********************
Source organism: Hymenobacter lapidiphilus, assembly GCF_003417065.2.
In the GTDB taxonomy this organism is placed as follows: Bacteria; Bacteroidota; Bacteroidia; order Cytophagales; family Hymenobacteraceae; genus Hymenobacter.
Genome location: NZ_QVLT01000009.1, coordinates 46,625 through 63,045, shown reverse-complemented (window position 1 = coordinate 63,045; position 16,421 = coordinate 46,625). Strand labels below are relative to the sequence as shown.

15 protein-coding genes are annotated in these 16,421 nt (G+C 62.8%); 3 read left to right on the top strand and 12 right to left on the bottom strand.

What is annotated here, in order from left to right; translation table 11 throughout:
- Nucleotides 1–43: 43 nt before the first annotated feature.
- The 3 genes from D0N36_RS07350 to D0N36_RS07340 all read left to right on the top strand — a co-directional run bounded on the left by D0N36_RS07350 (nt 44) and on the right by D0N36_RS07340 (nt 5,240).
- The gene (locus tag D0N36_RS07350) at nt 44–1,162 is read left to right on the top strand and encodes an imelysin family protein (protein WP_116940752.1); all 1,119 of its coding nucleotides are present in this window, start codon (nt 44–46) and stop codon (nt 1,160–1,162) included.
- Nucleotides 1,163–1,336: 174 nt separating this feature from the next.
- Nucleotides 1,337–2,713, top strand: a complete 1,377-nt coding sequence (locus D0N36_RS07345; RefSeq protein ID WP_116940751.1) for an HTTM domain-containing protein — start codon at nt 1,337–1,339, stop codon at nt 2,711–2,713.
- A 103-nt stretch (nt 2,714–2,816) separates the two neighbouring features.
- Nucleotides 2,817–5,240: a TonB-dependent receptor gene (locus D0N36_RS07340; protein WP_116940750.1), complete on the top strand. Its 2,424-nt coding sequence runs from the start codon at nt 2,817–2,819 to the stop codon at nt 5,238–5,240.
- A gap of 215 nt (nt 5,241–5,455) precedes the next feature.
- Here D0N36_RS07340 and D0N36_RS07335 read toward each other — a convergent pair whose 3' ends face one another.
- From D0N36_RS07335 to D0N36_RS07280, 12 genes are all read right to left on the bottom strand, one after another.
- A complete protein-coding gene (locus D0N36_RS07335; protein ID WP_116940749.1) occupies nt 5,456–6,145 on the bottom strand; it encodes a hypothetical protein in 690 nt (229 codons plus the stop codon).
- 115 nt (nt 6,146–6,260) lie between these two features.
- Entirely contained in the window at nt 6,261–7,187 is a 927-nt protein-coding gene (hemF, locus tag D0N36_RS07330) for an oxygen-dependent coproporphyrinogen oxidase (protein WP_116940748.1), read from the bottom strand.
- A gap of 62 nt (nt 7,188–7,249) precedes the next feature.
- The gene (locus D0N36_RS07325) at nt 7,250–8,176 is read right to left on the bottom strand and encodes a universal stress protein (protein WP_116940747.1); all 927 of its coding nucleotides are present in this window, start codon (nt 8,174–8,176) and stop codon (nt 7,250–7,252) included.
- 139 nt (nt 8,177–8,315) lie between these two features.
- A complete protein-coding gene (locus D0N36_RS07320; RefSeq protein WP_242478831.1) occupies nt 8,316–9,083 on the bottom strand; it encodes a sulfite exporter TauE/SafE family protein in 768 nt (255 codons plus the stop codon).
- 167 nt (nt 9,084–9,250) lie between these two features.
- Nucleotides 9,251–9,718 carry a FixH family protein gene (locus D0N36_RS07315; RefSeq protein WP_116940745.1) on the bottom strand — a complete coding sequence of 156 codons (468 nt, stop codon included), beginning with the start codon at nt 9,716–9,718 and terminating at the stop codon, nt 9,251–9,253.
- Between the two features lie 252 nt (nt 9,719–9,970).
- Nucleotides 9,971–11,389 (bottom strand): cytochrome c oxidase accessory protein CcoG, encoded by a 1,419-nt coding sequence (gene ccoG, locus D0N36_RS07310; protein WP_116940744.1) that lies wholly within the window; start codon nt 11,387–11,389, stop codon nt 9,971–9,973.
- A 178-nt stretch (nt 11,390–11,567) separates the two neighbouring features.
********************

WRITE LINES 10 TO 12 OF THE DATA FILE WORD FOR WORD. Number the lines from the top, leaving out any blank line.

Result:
- Nucleotides 1,337–2,713, top strand: a complete 1,377-nt coding sequence (locus D0N36_RS07345; RefSeq protein ID WP_116940751.1) for an HTTM domain-containing protein — start codon at nt 1,337–1,339, stop codon at nt 2,711–2,713.
- A 103-nt stretch (nt 2,714–2,816) separates the two neighbouring features.
- Nucleotides 2,817–5,240: a TonB-dependent receptor gene (locus D0N36_RS07340; protein WP_116940750.1), complete on the top strand. Its 2,424-nt coding sequence runs from the start codon at nt 2,817–2,819 to the stop codon at nt 5,238–5,240.